The mistrial caps a week in which two other officers were acquitted of charges linked to fatal shootings. Last Friday, Jeronimo Yanez was acquitted of all charges in the shooting death of Philando Castile last summer in Minnesota. On Wednesday, former Milwaukee police officer Dominique Heaggan-Brown was found not guilty of first-degree reckless homicide for the fatal shooting of Sylville Smith.

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Categories: Gun News

Revic Optics enters the optics game with new PMR 428 riflescope

Sat, 06/24/2017 - 05:27

The PMR 248 boasts integrated Bluetooth technology to help shooters upload ballistic data. (Photo: Revic Optics)

Newcomer Revic Optics is set to wade into the optics waters introducing its first riflescope product, the PMR 428.

The 4.5-28×56 scope delivers long range performance paired with technology to aid shooters in setting up those perfect shots. Using the Revic Optics ballistic app, shooters are able to upload ballistic data directly to the riflescope via Bluetooth.

In the field, once the target has been ranged, users adjust the elevation turret to the target distance activating the “virtual BDC.” The vBDC takes into account the uploaded ballistic data and performs real time ballistic calculations. The vBDC automatically corrects the distance for inclination, compass direction, temperature and pressure. In addition, total windage correction adjusts for information received from heading, speed inputs and spin drift.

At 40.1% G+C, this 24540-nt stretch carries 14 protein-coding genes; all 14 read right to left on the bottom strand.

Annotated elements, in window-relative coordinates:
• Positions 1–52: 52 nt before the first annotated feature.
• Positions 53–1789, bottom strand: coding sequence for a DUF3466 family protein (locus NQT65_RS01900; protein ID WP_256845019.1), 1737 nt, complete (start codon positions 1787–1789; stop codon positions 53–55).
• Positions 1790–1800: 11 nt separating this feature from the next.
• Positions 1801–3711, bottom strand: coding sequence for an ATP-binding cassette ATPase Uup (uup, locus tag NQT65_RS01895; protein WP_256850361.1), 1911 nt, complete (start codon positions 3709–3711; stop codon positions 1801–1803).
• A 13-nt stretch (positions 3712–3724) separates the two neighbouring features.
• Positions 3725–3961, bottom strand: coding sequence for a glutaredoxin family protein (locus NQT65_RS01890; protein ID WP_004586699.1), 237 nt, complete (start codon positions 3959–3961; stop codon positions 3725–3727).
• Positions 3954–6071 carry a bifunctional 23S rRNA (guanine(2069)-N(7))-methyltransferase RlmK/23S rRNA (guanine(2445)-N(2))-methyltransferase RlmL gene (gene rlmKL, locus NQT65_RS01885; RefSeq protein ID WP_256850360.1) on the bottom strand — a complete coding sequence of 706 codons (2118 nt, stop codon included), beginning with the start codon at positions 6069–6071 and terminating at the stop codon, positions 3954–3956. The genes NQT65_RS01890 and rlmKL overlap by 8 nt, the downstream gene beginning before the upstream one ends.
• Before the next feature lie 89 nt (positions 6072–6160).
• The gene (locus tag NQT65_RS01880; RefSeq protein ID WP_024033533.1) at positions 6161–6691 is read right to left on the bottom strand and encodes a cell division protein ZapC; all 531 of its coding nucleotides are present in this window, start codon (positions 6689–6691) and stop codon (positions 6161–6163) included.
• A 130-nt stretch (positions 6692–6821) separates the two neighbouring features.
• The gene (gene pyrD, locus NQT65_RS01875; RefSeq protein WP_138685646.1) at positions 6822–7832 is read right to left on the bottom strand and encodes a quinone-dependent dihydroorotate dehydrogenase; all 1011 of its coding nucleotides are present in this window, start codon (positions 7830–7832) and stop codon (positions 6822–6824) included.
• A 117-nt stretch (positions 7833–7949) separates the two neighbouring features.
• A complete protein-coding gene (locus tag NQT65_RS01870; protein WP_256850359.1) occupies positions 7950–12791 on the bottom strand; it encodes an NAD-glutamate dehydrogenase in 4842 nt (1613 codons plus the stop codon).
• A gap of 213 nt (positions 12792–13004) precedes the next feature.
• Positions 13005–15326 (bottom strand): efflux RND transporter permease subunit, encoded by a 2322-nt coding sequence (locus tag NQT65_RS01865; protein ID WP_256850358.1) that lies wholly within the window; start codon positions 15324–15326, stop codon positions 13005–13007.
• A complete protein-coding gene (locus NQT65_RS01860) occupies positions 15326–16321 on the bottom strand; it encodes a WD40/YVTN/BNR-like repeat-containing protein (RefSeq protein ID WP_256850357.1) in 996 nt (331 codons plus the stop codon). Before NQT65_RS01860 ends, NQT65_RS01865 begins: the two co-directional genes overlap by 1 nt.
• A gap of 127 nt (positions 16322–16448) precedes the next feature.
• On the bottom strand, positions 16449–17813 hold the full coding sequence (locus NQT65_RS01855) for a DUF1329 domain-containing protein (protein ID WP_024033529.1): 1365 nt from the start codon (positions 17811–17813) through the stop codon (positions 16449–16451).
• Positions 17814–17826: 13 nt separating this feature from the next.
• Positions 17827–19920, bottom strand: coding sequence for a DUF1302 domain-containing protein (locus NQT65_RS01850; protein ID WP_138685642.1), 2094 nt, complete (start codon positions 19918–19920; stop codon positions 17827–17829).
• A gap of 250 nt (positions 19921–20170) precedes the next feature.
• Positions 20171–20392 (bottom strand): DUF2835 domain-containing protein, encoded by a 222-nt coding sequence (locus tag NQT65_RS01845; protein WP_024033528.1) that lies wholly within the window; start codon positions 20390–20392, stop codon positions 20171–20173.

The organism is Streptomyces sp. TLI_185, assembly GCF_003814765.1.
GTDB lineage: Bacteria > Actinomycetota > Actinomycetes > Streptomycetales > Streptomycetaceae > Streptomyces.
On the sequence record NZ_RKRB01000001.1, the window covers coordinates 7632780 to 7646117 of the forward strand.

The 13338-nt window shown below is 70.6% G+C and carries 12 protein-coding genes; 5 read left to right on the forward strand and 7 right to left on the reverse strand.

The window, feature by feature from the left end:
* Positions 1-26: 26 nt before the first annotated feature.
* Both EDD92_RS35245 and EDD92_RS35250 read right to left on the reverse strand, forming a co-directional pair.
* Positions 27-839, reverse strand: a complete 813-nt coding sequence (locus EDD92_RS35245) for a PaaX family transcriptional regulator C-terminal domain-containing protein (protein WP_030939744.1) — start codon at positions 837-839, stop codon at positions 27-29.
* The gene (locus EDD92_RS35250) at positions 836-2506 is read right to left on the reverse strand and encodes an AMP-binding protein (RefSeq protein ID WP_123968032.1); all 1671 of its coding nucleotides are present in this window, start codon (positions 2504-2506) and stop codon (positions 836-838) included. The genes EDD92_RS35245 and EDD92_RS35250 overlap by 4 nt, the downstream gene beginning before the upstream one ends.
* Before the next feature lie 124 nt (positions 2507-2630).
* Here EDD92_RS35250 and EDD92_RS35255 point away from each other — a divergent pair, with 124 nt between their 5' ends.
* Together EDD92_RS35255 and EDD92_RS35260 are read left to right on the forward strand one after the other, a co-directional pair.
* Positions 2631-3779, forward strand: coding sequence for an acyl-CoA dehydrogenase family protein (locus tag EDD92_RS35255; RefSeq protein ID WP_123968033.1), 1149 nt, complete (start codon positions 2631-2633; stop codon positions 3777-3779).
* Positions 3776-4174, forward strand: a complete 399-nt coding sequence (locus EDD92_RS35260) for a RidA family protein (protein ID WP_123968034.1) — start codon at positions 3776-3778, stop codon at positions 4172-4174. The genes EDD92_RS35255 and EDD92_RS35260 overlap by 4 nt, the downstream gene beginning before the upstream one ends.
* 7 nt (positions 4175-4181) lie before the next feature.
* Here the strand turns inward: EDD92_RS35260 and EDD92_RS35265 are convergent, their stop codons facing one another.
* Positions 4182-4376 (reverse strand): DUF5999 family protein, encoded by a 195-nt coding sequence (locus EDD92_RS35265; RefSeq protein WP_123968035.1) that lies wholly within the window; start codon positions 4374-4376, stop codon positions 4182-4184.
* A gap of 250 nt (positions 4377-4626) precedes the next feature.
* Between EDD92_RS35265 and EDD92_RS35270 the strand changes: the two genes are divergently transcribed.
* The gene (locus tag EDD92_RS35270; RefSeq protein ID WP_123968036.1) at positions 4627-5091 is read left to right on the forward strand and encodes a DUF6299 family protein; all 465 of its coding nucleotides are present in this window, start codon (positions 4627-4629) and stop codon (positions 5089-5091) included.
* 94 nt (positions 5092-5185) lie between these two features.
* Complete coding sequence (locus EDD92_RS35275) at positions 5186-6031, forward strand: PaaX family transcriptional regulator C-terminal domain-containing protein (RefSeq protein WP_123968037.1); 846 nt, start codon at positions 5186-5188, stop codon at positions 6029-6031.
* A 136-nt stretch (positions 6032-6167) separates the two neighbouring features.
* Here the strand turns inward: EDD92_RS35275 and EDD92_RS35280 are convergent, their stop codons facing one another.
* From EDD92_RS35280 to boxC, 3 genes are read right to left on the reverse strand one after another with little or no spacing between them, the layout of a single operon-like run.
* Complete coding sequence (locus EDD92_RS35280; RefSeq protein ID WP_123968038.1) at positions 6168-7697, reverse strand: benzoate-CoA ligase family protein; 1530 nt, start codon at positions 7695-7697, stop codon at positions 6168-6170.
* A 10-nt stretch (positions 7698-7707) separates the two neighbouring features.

The 34mm tube diameter scope boasts an elevation adjustment range of 80 MOA and a windage adjustment of 50 MOA. The elevation adjustment per revolution is 30 MOA.

“The PMR 428 offers a sophisticated, but unbelievably simple way to compensate for ballisitics. Just dial the turret until the target distance is displayed, all the angles and environmental data are measured on the device and ballistic correction happens faster than you can dial the turret! As our premier product, it sets the tone for an exciting future!” Aaron Davidson, CEO of Revic Optics, said in a press release.